Published: September 24, 2009 at 4:31 AMWhoops. Well, obviously the people didn't respond well to that little image. People are ok with walking through a maze of very realistic hanging dead bodies, but not this. This does bring up a thought about Halloween events and our culture. Here's some food for thought. Those who go to Halloween events see all kinds of morbid scenes. The parks become filled with (sometimes graphic) references to death. Look around you at a Halloween event or a haunted house, and you will see that bad taste an incorrectness is a very very blurred line during Halloween.
The answer to my question calls more for a societal observation than it does for personal opinion. Before you answer, consider this thought. Yes, McNair's murder was a real event, but I'm sure that somebody has really hanged themselves since then. There have been plenty of real murders and real car crashes leaving mutilated bodies, and many people were killed in the electric chair.
And now the question. Why would it be that a dummy being lit up in an electric chair or a body hanging from a noose, or a bloody, mutilated dummy is passed off as "Halloween fun", but a campy, non graphic depiction of Steve McNair and his "lover" using no more than skeletons and a helmet used for popcorn would strike a nerve?
Is it our insensitivity to violence? celebrity worship? Is this story just the media (you know...the ones with the old mantra "If it bleeds, it leads) trying to stir a little controversy? Is it hypocrisy? Is it anything at all?
Published: September 24, 2009 at 7:04 AMIs the announcement that Universal got the rights to Barbie their reaction to the Disney/Marvel deal? Can they compete with the Disney Princesses? Are they going to paint the Hulk coaster pink and rename it "Barbie goes to the mall"?
Published: September 24, 2009 at 7:27 AM"Celebrity corpses" are NEVER a good idea for a theme park. The fantasy of a horror remains compelling as entertainment for some so long as it remains fantasy. References to real events and real people, particularly ones beloved by many, are certain to offend. Trash as many Chucky dolls as you'd like, but leave the real people out of these events.
On the Universal/Barbie deal, here's the link. It is a movie studio deal, for a film. No mention of any theme park implications.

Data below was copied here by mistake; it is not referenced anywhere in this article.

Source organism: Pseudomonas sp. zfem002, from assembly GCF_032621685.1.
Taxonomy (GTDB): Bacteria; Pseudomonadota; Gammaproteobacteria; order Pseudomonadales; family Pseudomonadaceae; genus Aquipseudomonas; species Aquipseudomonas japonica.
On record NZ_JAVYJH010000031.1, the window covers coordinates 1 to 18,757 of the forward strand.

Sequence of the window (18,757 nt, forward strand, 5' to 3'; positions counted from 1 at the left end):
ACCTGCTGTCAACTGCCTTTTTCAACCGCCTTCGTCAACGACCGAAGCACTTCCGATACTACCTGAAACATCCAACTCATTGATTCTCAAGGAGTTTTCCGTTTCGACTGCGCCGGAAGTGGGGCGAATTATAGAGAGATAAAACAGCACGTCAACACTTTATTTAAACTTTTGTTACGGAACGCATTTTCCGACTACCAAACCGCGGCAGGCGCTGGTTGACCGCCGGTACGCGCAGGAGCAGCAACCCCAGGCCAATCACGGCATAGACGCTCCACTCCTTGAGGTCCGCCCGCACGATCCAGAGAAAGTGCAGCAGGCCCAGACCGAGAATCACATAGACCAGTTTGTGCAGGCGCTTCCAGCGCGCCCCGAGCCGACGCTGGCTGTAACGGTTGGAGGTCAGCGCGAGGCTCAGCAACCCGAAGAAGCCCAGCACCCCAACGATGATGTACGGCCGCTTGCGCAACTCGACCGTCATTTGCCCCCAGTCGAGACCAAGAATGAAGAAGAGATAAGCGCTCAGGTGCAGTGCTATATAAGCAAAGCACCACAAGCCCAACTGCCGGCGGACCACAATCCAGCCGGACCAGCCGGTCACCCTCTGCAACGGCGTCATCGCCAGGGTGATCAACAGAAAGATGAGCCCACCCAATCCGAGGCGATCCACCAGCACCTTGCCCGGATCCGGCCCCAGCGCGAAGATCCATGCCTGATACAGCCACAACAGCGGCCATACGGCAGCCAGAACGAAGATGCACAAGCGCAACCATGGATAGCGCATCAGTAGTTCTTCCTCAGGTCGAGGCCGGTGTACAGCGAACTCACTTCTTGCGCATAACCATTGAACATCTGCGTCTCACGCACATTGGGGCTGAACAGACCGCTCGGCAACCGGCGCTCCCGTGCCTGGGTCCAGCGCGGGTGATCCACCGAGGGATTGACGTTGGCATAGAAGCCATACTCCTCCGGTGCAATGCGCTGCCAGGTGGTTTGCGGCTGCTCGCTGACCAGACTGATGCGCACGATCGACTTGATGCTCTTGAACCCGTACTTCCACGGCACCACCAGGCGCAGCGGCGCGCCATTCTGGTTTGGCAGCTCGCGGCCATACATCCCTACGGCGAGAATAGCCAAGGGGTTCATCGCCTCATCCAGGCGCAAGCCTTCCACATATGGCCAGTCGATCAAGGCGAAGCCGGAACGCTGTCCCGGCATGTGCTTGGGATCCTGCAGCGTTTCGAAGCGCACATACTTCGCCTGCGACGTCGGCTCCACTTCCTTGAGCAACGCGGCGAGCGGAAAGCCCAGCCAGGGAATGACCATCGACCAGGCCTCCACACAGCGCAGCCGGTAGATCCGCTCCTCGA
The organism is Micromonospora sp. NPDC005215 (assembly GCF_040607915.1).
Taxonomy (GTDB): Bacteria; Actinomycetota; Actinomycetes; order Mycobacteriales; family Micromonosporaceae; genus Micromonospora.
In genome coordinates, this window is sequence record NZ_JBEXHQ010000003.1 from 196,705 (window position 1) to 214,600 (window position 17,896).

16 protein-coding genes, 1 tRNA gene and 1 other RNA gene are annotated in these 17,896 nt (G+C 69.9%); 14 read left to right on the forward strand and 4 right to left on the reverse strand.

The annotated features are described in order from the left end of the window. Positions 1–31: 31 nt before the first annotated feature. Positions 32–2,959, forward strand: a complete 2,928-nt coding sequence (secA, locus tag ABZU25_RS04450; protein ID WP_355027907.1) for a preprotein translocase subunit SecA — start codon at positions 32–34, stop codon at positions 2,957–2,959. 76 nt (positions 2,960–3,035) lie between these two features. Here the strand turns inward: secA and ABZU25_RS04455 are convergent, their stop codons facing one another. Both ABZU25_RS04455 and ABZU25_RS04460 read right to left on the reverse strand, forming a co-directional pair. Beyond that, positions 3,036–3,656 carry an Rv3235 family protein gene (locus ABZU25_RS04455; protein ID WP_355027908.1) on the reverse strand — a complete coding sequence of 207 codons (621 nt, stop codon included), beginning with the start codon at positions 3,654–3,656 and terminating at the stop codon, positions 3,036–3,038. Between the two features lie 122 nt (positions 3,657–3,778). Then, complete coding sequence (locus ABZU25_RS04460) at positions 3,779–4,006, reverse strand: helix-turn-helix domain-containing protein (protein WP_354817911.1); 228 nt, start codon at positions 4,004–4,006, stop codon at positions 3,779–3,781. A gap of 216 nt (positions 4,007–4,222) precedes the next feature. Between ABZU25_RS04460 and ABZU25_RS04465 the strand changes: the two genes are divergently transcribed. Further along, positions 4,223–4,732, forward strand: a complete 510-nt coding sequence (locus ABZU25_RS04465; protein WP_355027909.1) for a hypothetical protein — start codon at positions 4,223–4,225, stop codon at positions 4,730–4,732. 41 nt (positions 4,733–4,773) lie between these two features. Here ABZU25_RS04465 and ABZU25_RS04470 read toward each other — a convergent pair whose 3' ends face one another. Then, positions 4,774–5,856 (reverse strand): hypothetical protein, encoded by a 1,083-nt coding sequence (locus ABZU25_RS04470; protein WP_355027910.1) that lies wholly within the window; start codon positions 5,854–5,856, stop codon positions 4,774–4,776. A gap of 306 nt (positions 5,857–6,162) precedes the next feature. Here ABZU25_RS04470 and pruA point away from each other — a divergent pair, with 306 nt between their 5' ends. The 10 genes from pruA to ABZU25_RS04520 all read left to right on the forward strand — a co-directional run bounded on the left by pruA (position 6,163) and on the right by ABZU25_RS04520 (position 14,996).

Though we can certainly begin the speculation on who will play Barbie in the flick. And Ken. :-)
Published: September 24, 2009 at 7:34 AMYou should lead with the KI story. Here is a link that leads to pictures. I think its pretty bad taste!
Published: September 24, 2009 at 12:20 PMKings Island has pulled the display out of their lineup.
Published: September 24, 2009 at 4:04 PMI guess my point is that a lot of scenes at Halloween haunted houses/mazes, depict the death of a person just as much or worse as the McNair scene did. The difference is that McNair is a celebrity and the public knows that particular story...whereas they don't know or don't consider the 4 person car crash that mutilated 4 anonymous people, or the fact that someone they don't know was stabbed to death, yet they say nothing about that particular scene. Celebrity skeletons may or may not be in bad taste depending on the person, but they aren't any worse than a lot of the stuff that the public seems to enjoy in some way at these events.
I guess that my opinion is this. The McNair skeleton is campy, and questionable at worst, but it's Halloween...the time of year where human beings celebrate a day with buckets of blood, chainsaws, zombies and dead bodies. They put heads on a platter, coffins on their porch, and run around with toy knives, axes, and the like. This wasn't a graphic recreation, and other celebrities had their own skeletons. I'm sure that the McNair family wouldn't like the scene, but I'm also sure that the family of a non-celebrity woman who was stabbed to death, or family of an anonymous person that hanged himself wouldn't like a different scene that was on display. It shouldn't make it any different or more special because the guy was famous. If the male skeleton was wearing a black t shirt instead of a McNair jersey with the dead female draped over him, nobody would have said a word. So to me, it doesn't seem that the uproar is about someone dying. It seems to be that the person was famous, which to me isn't a valid reason to be offended. There are far more disturbing images to me used in horror movies and halloween displays than that one.
Now...Disney using cheez whiz...that's offensive, and quite frankly disgusting. How many more of these little stories are going to come out?